Hospital car parks: £50 million revenue in 2021 for the NHS

Third-party revenue generation: a sounding board to balance budgets?


Third-party revenue generation, qu’est ce que c’est? While there seems to be a renewed interest for the financial autonomy of hospitals.


Balancing the books has always been a concern for health managers. The provision of clinical and ancillary care, capital investment in assets and technology -whether construction, refurbishment, or transformation- debt service or change in activities, or fiscal constraints linked to local government devolution and running of public services are only but a few of the challenges faced by hospitals the world over.


Over the last 30 years, third-party revenue generation has offered complementary sources of revenue for health assets to overcome strict budgetary constraints.


These revenues are often linked to the development of ancillary services such as accommodation for patients’ families, rentals of TV equipment, or lease of shops (flower shops, vending machines, or newsstands), down to coffee shops and restaurants in some cases.


French hospitals have developed innovative sources of revenue over time: the Paris hospitals created a TV production negotiation unit to charge TV and film shooting in the hospital wards.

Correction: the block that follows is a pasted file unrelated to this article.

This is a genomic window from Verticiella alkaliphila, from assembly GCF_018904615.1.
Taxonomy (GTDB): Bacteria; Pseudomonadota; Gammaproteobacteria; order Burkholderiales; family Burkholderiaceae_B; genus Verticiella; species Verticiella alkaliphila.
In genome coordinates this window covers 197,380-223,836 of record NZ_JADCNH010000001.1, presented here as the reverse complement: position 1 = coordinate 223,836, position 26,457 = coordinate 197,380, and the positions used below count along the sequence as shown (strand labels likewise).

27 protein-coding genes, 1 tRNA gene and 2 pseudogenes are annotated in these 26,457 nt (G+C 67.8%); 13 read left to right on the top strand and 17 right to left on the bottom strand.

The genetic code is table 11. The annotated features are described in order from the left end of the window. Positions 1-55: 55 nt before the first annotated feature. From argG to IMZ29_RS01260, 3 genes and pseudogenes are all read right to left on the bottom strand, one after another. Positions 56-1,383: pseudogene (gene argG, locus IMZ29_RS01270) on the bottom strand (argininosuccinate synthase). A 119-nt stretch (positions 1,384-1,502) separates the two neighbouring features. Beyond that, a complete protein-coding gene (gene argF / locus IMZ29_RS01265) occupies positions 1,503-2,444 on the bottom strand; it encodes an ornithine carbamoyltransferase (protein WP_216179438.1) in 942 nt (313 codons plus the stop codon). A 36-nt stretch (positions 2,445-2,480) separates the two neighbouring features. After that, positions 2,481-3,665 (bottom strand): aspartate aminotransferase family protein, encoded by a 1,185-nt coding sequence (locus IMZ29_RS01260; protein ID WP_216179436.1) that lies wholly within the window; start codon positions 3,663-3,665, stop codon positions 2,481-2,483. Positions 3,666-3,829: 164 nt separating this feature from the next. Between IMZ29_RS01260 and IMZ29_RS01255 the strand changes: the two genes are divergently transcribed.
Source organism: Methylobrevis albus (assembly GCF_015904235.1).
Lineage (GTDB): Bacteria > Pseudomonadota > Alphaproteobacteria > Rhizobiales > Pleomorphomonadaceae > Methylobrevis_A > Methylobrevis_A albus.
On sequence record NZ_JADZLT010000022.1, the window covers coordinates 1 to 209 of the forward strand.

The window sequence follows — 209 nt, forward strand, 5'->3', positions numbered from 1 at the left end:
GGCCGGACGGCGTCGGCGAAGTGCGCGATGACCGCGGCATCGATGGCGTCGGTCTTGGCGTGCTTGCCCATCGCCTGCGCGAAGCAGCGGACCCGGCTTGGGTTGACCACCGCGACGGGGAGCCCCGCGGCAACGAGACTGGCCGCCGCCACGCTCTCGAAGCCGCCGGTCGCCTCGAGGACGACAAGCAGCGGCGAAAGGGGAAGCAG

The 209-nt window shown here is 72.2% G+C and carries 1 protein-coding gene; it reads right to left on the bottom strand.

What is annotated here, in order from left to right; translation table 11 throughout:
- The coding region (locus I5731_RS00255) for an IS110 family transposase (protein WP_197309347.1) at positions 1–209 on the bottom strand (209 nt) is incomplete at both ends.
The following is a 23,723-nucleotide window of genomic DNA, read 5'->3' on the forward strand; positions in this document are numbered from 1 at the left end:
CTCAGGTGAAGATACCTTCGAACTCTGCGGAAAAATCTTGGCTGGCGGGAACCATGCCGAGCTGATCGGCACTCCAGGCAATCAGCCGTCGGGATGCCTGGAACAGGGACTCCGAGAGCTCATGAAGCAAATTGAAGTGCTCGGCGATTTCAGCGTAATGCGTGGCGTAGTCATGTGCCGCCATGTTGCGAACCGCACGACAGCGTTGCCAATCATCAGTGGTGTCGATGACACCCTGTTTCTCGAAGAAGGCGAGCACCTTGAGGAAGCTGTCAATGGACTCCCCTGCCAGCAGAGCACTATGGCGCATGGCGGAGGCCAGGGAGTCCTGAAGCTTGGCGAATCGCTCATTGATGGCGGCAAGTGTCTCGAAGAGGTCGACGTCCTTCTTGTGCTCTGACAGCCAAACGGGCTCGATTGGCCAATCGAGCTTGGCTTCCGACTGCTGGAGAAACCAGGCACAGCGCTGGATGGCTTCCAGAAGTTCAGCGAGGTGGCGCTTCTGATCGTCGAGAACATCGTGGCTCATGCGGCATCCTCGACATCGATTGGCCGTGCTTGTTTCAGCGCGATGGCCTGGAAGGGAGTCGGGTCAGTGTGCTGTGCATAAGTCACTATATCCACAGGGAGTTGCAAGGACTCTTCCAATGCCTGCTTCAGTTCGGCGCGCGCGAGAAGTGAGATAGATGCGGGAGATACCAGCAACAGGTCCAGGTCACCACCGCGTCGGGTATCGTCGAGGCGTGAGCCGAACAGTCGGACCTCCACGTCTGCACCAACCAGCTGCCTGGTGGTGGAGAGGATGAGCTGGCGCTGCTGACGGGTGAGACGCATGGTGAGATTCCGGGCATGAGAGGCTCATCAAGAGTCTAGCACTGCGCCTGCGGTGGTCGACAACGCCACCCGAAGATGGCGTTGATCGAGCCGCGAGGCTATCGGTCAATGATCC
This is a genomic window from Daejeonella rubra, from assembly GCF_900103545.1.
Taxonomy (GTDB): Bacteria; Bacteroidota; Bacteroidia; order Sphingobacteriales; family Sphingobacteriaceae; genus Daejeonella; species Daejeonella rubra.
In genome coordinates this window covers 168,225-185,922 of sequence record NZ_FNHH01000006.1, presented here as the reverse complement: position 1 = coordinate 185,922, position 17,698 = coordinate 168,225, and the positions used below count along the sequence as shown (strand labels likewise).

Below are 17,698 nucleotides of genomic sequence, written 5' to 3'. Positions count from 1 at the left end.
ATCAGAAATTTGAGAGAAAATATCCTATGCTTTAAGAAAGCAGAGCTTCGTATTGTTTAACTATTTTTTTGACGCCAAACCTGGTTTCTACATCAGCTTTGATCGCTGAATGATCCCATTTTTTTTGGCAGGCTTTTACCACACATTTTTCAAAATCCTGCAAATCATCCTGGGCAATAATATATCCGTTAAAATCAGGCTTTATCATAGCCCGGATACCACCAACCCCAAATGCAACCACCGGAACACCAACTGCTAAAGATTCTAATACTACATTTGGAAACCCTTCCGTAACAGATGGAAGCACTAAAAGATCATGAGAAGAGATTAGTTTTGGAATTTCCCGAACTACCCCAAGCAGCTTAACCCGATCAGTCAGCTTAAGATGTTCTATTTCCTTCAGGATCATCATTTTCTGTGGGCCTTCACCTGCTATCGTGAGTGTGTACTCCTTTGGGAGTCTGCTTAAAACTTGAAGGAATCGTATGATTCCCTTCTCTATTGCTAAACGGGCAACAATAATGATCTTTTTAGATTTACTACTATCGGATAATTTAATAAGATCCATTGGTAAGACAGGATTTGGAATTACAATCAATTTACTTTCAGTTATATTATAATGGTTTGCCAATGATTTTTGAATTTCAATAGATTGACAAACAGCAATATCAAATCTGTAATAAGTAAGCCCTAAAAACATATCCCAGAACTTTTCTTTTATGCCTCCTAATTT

Meanwhile the Burgundy hospitals’ budget is deemed one of the most comfortable due to exclusive vineyards owned by the hospitals.


A traditional source of third-party revenue generation is….car park charges. In a recent article, voices in the UK expressed displeasure at that £50 million garnered by the NHS in 2021. These car park charges applied to staff, visitors, patients and their families. Click here for a complete breakdown of figures.


The outrage stems from the particular role that staff played in staving off one of the biggest pandemies that affected the world: substantial amounts for car park charges or even fines recouped on staff who relentlessly fought COVID-19 are seen as unfair, in particular against the promise of policy makers that these charges would be alleviated in this context.


Beyond this particular example, it may be wise to keep in mind that third-party revenue generation are a sound mean for hospitals to ensure financial viability.


These £50 million account for maintenance, surveillance and operation of the car park equipments. They also enable better asset management and maintenance, at a time where the same voices complaining about the charges often lament about the under spending in healthcare facility management.



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